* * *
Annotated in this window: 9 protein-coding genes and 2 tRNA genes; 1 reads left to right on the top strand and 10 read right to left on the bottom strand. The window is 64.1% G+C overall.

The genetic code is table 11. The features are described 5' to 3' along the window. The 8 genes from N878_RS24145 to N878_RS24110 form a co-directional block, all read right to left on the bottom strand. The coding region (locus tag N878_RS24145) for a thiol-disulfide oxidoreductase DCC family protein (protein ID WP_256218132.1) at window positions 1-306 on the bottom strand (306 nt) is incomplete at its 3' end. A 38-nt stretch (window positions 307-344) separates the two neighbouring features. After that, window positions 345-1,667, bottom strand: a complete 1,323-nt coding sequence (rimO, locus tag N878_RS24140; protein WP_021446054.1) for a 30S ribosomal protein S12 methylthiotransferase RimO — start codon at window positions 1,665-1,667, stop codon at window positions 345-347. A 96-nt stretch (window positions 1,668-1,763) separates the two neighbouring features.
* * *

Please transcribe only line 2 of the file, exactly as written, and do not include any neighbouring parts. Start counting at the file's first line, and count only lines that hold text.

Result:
The genetic code is table 11. The features are described 5' to 3' along the window. The 8 genes from N878_RS24145 to N878_RS24110 form a co-directional block, all read right to left on the bottom strand. The coding region (locus tag N878_RS24145) for a thiol-disulfide oxidoreductase DCC family protein (protein ID WP_256218132.1) at window positions 1-306 on the bottom strand (306 nt) is incomplete at its 3' end. A 38-nt stretch (window positions 307-344) separates the two neighbouring features. After that, window positions 345-1,667, bottom strand: a complete 1,323-nt coding sequence (rimO, locus tag N878_RS24140; protein WP_021446054.1) for a 30S ribosomal protein S12 methylthiotransferase RimO — start codon at window positions 1,665-1,667, stop codon at window positions 345-347. A 96-nt stretch (window positions 1,668-1,763) separates the two neighbouring features.